Iraq orders Turkey withdraw troops, claims violation of international law News
Iraq orders Turkey withdraw troops, claims violation of international law

[JURIST] Iraqi government officials ordered Turkey on Saturday to withdraw hundreds of troops deployed near Mosul, the largest city currently controlled by Islamic State (IS) [BBC backgrounder; JURIST news archive] militants. Iraqi President Fouad Massoum stated that the deployment was a “violation of international norms and law” and may be considered a hostile act [WSJ report], as it was done without notifying the country’s central government. Turkish Prime Minister Ahmet Davutoglu [official profile, PDF] defended [Reuters report] the deployment, stating that their military camp was established with the consent of Mosul’s governor and the Iraq Defense Ministry. Iraqi Prime Minister Haider Al-Abadi stated [press release] earlier this week that the Iraqi government prohibits the deployment of any foreign troops without their approval. He stressed that Iraq prefers for foreign powers to provide air support, weapons, ammunition and training rather than directly intervene in the offense against the Islamic State. US President Barack Obama has expressed that he plans to send troops [RT report] to the region, but the US has not commented on whether the Iraqi prime minister’s statement will alter US deployment strategy.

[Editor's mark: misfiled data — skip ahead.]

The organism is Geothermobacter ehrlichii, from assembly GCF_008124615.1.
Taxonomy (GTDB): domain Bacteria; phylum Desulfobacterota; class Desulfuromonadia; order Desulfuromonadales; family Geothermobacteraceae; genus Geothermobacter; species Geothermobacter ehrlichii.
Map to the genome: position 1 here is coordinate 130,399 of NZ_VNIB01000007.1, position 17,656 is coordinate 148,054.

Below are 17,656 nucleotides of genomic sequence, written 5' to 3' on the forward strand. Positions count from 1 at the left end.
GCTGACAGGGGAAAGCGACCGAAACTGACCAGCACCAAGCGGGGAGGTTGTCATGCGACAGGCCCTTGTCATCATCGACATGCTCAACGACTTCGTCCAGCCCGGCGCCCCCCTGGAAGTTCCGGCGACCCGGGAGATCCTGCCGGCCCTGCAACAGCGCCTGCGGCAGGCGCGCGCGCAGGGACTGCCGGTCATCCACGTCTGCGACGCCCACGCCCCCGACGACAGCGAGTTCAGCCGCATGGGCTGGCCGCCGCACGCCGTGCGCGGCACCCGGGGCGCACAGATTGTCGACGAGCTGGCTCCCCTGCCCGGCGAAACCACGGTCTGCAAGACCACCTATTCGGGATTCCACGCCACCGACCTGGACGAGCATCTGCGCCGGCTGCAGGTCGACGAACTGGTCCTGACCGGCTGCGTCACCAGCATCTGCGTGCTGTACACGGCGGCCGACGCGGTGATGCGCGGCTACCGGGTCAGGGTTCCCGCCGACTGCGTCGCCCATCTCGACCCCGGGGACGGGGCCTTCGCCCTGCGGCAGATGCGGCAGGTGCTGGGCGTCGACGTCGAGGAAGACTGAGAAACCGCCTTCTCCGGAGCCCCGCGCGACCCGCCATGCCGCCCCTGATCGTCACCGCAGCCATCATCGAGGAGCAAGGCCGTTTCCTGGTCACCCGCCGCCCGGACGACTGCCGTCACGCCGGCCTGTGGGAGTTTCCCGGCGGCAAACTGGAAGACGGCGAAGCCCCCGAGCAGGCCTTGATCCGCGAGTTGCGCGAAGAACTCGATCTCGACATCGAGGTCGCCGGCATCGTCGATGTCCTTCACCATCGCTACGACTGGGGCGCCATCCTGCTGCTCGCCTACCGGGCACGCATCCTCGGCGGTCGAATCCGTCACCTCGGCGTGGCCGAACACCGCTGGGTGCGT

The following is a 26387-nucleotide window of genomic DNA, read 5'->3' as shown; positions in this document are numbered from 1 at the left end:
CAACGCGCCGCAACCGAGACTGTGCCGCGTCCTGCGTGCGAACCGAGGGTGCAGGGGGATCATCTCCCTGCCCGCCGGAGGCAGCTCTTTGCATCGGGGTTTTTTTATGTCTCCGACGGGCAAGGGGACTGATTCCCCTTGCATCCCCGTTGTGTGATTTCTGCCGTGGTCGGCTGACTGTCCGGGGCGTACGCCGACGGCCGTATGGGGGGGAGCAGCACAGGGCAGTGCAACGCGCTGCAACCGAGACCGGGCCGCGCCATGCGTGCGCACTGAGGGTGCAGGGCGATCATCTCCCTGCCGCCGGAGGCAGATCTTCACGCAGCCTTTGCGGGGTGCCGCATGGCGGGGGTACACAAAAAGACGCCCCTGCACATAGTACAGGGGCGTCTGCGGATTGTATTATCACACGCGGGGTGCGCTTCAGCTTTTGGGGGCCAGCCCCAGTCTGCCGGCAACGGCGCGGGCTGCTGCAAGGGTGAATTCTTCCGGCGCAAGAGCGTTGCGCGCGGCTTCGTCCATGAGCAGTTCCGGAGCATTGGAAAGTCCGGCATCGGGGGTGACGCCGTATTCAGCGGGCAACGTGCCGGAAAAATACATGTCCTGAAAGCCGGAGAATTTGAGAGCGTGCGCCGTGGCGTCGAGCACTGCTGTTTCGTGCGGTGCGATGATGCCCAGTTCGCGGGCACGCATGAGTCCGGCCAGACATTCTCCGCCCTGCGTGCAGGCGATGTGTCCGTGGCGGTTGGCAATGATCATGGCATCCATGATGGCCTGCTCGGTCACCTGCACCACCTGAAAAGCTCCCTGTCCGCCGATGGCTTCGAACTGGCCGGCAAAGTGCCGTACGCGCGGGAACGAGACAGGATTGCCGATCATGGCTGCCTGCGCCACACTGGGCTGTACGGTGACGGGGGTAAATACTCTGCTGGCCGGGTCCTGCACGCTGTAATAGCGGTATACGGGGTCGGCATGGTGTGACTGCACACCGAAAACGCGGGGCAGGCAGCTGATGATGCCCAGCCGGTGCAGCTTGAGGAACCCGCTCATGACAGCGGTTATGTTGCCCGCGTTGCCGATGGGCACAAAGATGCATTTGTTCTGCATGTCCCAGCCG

IS recently claimed responsibility for a series of coordinated attacks in Paris [JURIST report] that killed more than 120 individuals. Last month President Obama ordered [JURIST report] an assessment of whether intelligence reports from US Central Command (Centcom) [official website] were changed by supervisory military personnel before formal submission to present a more optimistic picture of the American military campaign against the IS. In September members of Iraq’s Yazidi community met with International Criminal Court Chief Prosecutor Fatou Bensouda and urged the court to open a genocide investigation [JURIST report] into IS actions in Northern Iraq. Also in September France launched its first airstrikes [JURIST report] against an IS training camp in Syria and acknowledged that combating IS is now the main objective in both Iraq and Syria.